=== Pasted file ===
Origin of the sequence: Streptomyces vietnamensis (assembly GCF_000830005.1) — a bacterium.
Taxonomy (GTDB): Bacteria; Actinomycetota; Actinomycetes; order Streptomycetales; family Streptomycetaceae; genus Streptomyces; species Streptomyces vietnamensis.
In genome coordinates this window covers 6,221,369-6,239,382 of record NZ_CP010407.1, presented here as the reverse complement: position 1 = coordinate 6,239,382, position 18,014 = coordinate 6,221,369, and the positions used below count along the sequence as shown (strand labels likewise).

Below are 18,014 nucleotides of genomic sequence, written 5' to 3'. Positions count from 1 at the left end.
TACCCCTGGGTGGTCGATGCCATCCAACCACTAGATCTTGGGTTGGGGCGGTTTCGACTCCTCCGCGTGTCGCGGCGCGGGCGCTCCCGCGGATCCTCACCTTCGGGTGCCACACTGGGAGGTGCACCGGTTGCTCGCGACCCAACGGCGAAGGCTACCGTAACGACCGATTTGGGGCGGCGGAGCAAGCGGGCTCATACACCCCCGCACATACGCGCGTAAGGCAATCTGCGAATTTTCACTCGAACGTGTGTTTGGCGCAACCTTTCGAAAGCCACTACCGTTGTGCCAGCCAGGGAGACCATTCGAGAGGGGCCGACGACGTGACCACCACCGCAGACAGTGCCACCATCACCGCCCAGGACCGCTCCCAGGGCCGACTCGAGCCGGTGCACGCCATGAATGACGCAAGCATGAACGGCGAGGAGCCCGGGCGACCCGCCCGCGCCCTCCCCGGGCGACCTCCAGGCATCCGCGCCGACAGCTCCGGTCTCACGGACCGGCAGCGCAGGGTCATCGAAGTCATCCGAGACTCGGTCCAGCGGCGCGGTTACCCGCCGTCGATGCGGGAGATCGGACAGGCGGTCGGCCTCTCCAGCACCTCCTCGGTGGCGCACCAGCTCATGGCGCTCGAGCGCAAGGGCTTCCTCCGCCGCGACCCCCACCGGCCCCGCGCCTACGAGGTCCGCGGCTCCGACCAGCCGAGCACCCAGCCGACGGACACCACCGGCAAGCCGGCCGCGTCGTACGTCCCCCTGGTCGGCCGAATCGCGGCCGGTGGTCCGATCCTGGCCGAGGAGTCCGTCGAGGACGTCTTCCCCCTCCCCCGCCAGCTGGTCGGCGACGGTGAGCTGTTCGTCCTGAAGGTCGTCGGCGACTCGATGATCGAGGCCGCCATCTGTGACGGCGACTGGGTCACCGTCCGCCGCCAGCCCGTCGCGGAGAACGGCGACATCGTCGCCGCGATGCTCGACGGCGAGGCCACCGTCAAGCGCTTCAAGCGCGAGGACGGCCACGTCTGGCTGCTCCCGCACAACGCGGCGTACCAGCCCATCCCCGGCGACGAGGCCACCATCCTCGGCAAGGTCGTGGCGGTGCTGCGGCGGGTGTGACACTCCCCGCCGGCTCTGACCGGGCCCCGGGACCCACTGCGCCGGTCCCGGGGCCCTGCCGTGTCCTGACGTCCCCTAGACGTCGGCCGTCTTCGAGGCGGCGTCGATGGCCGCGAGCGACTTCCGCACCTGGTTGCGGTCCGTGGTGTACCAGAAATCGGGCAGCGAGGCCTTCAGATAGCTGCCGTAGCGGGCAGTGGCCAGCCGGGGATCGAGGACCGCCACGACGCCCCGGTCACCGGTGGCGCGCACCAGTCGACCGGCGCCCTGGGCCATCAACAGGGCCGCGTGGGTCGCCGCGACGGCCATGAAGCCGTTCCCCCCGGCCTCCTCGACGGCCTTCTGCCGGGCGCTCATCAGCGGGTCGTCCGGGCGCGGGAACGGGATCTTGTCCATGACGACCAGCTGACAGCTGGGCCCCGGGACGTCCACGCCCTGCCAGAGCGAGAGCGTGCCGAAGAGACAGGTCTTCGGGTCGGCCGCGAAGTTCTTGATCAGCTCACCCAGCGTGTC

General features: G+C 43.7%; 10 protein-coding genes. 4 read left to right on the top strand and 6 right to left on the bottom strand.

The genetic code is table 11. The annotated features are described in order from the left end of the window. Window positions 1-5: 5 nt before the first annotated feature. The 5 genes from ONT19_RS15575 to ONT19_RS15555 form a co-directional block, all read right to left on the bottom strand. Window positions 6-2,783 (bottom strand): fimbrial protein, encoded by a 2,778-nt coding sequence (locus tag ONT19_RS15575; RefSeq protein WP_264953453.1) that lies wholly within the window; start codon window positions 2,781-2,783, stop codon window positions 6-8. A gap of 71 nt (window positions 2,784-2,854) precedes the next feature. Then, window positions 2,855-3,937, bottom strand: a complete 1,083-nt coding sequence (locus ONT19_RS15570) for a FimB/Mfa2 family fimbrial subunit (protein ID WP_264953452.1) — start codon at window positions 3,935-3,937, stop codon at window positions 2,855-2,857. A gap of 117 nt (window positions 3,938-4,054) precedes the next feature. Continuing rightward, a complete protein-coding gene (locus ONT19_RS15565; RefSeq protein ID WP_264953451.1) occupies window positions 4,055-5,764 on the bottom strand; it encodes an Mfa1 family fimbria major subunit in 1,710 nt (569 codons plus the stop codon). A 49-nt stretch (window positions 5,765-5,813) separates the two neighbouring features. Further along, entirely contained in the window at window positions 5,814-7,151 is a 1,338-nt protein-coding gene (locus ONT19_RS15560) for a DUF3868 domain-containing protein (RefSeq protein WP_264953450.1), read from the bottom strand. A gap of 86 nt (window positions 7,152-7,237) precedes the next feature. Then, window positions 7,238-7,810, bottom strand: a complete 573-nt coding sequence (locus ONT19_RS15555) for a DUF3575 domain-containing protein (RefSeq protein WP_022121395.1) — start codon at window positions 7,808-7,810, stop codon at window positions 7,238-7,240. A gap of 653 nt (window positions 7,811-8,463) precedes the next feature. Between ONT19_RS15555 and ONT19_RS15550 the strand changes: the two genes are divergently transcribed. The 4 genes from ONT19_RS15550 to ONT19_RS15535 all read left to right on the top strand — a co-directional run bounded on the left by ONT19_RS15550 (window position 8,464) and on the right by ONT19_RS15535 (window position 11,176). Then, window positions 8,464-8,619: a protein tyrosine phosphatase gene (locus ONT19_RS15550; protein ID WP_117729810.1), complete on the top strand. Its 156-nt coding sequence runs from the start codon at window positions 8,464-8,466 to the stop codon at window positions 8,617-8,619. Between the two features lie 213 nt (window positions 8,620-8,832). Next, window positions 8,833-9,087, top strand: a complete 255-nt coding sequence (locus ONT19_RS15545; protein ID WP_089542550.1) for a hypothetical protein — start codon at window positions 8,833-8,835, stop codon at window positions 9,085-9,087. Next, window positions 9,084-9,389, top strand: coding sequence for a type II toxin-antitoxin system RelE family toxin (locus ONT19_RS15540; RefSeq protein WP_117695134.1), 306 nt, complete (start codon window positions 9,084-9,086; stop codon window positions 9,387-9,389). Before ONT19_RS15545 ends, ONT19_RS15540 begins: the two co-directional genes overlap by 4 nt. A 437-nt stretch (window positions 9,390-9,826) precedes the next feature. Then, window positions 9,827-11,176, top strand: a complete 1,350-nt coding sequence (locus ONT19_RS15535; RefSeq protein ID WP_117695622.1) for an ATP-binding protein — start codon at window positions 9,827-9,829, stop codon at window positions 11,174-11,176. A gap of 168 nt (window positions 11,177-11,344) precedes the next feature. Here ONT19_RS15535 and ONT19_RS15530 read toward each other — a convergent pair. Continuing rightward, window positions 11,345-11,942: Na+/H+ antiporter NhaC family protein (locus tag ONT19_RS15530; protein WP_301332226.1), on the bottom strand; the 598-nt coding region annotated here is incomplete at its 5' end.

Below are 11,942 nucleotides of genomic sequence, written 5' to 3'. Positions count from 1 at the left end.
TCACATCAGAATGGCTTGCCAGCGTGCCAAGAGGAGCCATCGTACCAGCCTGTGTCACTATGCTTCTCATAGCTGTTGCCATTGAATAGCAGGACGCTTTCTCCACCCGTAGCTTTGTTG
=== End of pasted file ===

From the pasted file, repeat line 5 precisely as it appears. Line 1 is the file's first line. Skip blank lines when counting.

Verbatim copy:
TACCCCTGGGTGGTCGATGCCATCCAACCACTAGATCTTGGGTTGGGGCGGTTTCGACTCCTCCGCGTGTCGCGGCGCGGGCGCTCCCGCGGATCCTCACCTTCGGGTGCCACACTGGGAGGTGCACCGGTTGCTCGCGACCCAACGGCGAAGGCTACCGTAACGACCGATTTGGGGCGGCGGAGCAAGCGGGCTCATACACCCCCGCACATACGCGCGTAAGGCAATCTGCGAATTTTCACTCGAACGTGTGTTTGGCGCAACCTTTCGAAAGCCACTACCGTTGTGCCAGCCAGGGAGACCATTCGAGAGGGGCCGACGACGTGACCACCACCGCAGACAGTGCCACCATCACCGCCCAGGACCGCTCCCAGGGCCGACTCGAGCCGGTGCACGCCATGAATGACGCAAGCATGAACGGCGAGGAGCCCGGGCGACCCGCCCGCGCCCTCCCCGGGCGACCTCCAGGCATCCGCGCCGACAGCTCCGGTCTCACGGACCGGCAGCGCAGGGTCATCGAAGTCATCCGAGACTCGGTCCAGCGGCGCGGTTACCCGCCGTCGATGCGGGAGATCGGACAGGCGGTCGGCCTCTCCAGCACCTCCTCGGTGGCGCACCAGCTCATGGCGCTCGAGCGCAAGGGCTTCCTCCGCCGCGACCCCCACCGGCCCCGCGCCTACGAGGTCCGCGGCTCCGACCAGCCGAGCACCCAGCCGACGGACACCACCGGCAAGCCGGCCGCGTCGTACGTCCCCCTGGTCGGCCGAATCGCGGCCGGTGGTCCGATCCTGGCCGAGGAGTCCGTCGAGGACGTCTTCCCCCTCCCCCGCCAGCTGGTCGGCGACGGTGAGCTGTTCGTCCTGAAGGTCGTCGGCGACTCGATGATCGAGGCCGCCATCTGTGACGGCGACTGGGTCACCGTCCGCCGCCAGCCCGTCGCGGAGAACGGCGACATCGTCGCCGCGATGCTCGACGGCGAGGCCACCGTCAAGCGCTTCAAGCGCGAGGACGGCCACGTCTGGCTGCTCCCGCACAACGCGGCGTACCAGCCCATCCCCGGCGACGAGGCCACCATCCTCGGCAAGGTCGTGGCGGTGCTGCGGCGGGTGTGACACTCCCCGCCGGCTCTGACCGGGCCCCGGGACCCACTGCGCCGGTCCCGGGGCCCTGCCGTGTCCTGACGTCCCCTAGACGTCGGCCGTCTTCGAGGCGGCGTCGATGGCCGCGAGCGACTTCCGCACCTGGTTGCGGTCCGTGGTGTACCAGAAATCGGGCAGCGAGGCCTTCAGATAGCTGCCGTAGCGGGCAGTGGCCAGCCGGGGATCGAGGACCGCCACGACGCCCCGGTCACCGGTGGCGCGCACCAGTCGACCGGCGCCCTGGGCCATCAACAGGGCCGCGTGGGTCGCCGCGACGGCCATGAAGCCGTTCCCCCCGGCCTCCTCGACGGCCTTCTGCCGGGCGCTCATCAGCGGGTCGTCCGGGCGCGGGAACGGGATCTTGTCCATGACGACCAGCTGACAGCTGGGCCCCGGGACGTCCACGCCCTGCCAGAGCGAGAGCGTGCCGAAGAGACAGGTCTTCGGGTCGGCCGCGAAGTTCTTGATCAGCTCACCCAGCGTGTC